Updated: Feb 14
Hey there! Glad you found the place.
My name is Michael Rocco...well, sorta. While that is in fact my name and the name I'm writing my memoir under, most people know me by the name I grew up with. That's because I was adopted as a child and my adoptive family changed my name. I still go by the name they gave me though, when I'm not presenting creative writing or interacting in adoption circles. As I write this book, I'm reclaiming those parts of me that were lost when I was adopted and my history was erased. I'm reclaiming Michael, that infant me that my mother birthed and then nursed for twelve days in the beginning of life. At the same time, I'm reclaiming my Latinx identity, as I learn Spanish so late in life and make attempts to form connections with other Latinx folks.
I think a lot today about being abandoned by my mother as an infant and adopted by the family that raised me, though this wasn't always the case. In fact, for most of my life I considered adoption (for short) an irrelevant part of me, like the color of my hair or the way that I laugh. It didn't have much to do with who I was, or so I thought. That position changed just a few years ago when it became clear that my adoption was not only relevant, it was perhaps the most defining feature of my life. Up until that point, I was only aware of the importance of it insofar as it caused problems with developing a meaningful ethnic identity. This was a problem for me because, while I was the product of Latin American parents, I was raised as if I were white by white adoptive parents. Mine was an inter-ethnic adoption.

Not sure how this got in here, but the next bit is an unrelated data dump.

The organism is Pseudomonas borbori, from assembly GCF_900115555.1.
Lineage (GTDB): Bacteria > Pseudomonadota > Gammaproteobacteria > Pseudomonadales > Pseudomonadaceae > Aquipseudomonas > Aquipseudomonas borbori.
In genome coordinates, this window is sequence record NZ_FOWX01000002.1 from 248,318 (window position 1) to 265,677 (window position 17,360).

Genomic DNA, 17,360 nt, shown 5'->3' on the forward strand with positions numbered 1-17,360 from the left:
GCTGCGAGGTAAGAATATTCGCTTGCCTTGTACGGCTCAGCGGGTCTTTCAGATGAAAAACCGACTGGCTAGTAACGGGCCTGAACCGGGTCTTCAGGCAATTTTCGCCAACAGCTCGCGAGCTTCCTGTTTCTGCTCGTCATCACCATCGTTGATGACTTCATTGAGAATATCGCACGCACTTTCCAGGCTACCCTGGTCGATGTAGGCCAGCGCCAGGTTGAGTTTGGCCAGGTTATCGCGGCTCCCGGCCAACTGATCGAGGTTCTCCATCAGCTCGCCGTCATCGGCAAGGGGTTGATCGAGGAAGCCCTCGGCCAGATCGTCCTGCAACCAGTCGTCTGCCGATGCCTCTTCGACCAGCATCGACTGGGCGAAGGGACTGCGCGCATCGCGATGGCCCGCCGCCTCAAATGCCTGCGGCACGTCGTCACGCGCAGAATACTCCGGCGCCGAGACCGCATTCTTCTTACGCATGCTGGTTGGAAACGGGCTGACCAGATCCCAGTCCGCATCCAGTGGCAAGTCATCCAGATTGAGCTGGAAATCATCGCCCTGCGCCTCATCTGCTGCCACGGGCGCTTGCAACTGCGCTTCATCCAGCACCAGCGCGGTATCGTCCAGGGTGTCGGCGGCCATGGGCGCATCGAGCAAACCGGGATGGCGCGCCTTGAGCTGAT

It was easy to dismiss the importance of adoption, as my life looked pretty good from the outside. I grew up with two parents and an also-adopted sister in a bucolic setting in the northeast. My parents held steady jobs and performed their social roles by financing a car, paying a home mortgage, paying taxes, attending church and sending their children to school. They remained together throughout their lives and while my family merely aspired to the middle class, we always had enough to eat and were never in serious threat of losing our home. All of this was why it was so perplexing to so many people in my small hometown that I became a very recognizable deviant. I seemingly had everything a young boy could need and much of I wanted, except...I didn't.